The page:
Russia, July 22, 1999
The only way to travel in the CIS: Drunk!Boston Globe July 22, 1999
In Russia, an alcohol revolution brewing
By David Filipov
MOSCOW - Elvira the country singer serves up a refreshing glass of "Chuvash Bouquet," known for its apple-like aftertaste. Next door, Igor from the Volga unleashes heavy barrages of "Stalingrad Strong" to a line of willing victims. Not far away, the godmother of Russian Beverage is doling out dark, mysterious quaffs of "Black Prince." It's cold. It's popular. And it's not vodka. Beer is on a roll in Russia, and may even be making inroads on vodka's once unassailable place as Russians' favorite libation.
Here at the Great Moscow Beer Festival, it is easy to see why. Russian brewers are serving notice that they can produce quality beers at reasonable prices and in dozens of varieties. This may seem surprising in a land where, just a decade ago, beer was unloaded off the back of an unrefrigerated truck and sold on the street in unlabeled bottles. Thirsty consumers ignored the sour taste and the sediment to chug the warm beverage on the spot. "Soviet brewers knew people would buy it anyway," said Dr. Valeria Isayeva, laboratory chief at the Russian Research Institute of Beer Brewing, Non-Alcoholic Beverage and Wine Producing Industry. "They can't get away with that now."
These days, Muscovites still suck down brewskies on the street - no law against that here - but they are quality brews with attractive labels. Consumption, which dipped in the early 1990s as people laid off the bad old stuff, is on the rise. "Beer consumption is definitely growing," Isayeva, sort of the godmother of the industry for her institute's control of brewing standards, intoned as she poured a schooner of Black Prince, an intoxicatingly heavy dark beer.
Lidia helping the cause
There is talk that the beer boom is beginning to ferment unrest in the region's alcohol hierarchy: Young Russians are shifting from vodka to beer, and a similar shift to suds is well under way in Poland, another former Communist country of vodka-lovers. "I now like beer for most social occasions," said Artur Vasilyev, sipping a Stalingrad as he tried to explain his hop to hops. "Vodka is good only when you need to get stinking drunk."
Russians on average drink only about 20 quarts of beer a year - seven times less than other Europeans. But since last year's financial collapse, demand for locally brewed beer has skyrocketed, and industry analysts say the potential for growth is enormous. That has lured international beermakers to Russia, forcing Russian breweries to improve their product. Beer-making technology has allowed smaller breweries to pop up all over Russia. One example is the delicious "Chuvash Bouquet" made in a microbrewery in the Volga River city of Cheboksary, and served by Elvira Timofeyeva, who sang a beer-drinking song in her native Chuvash tongue.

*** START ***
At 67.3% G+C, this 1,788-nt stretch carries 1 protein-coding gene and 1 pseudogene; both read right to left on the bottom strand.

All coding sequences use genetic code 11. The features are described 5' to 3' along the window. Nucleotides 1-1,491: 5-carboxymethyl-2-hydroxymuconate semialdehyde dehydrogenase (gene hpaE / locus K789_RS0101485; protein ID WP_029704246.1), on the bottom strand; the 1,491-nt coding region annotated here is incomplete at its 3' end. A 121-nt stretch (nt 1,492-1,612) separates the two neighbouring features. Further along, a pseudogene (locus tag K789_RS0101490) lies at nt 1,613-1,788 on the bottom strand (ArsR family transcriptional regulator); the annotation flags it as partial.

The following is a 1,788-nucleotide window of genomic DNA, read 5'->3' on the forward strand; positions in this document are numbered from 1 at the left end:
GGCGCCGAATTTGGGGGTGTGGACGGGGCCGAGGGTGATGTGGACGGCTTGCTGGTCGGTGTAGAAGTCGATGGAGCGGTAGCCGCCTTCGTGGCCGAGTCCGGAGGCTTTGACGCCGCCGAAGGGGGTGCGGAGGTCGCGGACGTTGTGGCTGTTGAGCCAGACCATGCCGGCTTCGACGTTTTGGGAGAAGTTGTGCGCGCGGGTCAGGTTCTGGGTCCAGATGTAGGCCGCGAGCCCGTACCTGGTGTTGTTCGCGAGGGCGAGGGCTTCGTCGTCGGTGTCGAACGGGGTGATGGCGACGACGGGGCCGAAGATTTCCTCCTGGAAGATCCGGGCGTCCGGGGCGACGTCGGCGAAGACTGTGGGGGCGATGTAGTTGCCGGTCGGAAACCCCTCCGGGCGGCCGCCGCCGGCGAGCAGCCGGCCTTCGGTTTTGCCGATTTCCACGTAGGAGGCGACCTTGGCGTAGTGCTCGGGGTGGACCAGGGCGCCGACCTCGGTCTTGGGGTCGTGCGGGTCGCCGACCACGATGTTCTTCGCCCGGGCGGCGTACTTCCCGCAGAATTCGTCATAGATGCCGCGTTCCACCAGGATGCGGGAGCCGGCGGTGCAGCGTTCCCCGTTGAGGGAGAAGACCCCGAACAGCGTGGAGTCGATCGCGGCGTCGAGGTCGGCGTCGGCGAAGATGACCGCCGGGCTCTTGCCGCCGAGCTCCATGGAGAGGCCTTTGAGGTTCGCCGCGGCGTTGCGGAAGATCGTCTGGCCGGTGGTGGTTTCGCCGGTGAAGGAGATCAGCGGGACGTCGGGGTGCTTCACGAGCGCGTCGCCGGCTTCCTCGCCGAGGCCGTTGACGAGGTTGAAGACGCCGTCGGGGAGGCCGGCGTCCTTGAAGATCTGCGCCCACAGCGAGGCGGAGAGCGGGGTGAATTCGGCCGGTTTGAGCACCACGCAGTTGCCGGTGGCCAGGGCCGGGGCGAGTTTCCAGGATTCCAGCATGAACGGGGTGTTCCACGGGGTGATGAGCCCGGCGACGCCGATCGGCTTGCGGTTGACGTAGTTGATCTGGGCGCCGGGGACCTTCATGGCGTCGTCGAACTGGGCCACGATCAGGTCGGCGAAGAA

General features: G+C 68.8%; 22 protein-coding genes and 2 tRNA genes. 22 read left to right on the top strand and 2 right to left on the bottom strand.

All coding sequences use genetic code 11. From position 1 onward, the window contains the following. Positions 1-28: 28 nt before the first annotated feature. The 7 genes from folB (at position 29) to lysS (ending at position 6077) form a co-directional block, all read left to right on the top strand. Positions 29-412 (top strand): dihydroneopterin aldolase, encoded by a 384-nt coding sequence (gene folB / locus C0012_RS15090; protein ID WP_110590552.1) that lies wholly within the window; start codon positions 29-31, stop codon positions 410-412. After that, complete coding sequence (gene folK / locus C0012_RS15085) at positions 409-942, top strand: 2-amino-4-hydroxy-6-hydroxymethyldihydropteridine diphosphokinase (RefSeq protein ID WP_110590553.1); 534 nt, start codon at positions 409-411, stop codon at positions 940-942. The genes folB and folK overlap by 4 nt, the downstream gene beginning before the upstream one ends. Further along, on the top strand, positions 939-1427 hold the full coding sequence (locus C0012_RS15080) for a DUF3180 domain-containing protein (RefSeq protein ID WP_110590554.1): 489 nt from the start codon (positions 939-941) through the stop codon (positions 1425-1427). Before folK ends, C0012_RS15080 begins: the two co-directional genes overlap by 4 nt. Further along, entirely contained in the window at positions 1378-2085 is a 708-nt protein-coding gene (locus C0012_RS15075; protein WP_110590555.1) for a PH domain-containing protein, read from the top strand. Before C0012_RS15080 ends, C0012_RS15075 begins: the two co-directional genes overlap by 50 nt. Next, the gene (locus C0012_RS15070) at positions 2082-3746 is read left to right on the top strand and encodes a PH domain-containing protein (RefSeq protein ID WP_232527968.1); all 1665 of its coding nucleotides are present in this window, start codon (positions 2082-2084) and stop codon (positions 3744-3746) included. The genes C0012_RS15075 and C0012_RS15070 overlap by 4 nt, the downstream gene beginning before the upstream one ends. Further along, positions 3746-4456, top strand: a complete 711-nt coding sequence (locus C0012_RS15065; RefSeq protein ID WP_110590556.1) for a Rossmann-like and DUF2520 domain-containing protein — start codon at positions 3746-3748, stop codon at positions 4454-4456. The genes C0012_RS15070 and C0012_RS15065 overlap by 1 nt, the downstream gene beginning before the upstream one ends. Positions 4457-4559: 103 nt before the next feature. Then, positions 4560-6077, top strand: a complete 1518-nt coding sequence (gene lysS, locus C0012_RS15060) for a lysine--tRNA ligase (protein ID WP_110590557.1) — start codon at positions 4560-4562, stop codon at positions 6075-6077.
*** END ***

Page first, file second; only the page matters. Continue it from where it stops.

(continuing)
Powering the brew boom are foreign companies, like the Scandinavian consortium which in 1992 took over and refurbished a St. Petersburg brewery and came up with Baltika, the country's best-selling beer and the closest thing Russia has to a national brand. An Indian-Belgian company named SUN Interbrew is challenging Baltika's dominance. And Turkey's Efes brewery and South Africa Breweries, the world's fourth-largest beer maker, have each recently opened breweries in Russia.
Guess what I like to drink?
Their brands, like Zolotaya Bochka (Golden Barrel), have scored an instant hit among younger Russians with catchy ads. The "Bochka" ad shows a close up of four guys drinking beer on a beach with Jimi Hendrix's "Little Wing" playing in the background; when the camera zooms back, you see that it's not a beach they're sitting on, but a sand-filled boxcar on a moving train. "We should meet more often," the announcer says as Hendrix's guitar goes ballistic.
Even though these companies are foreign-owned, Russians identify them as national brands because they are locally produced. The losers are imports, which appeared in the early 1990s but have been all but muscled out of the market.
Of course, a thriving beer industry will not help Russia's significant problems with male life-expectancy, alcoholism and such. Or maybe it will. "We have a lot of alcoholics in Russia," Mayor Yury Luzhkov, himself a teetotaler, said at the festival's opening ceremony. "Well, in ancient times, they cured alcoholism with beer."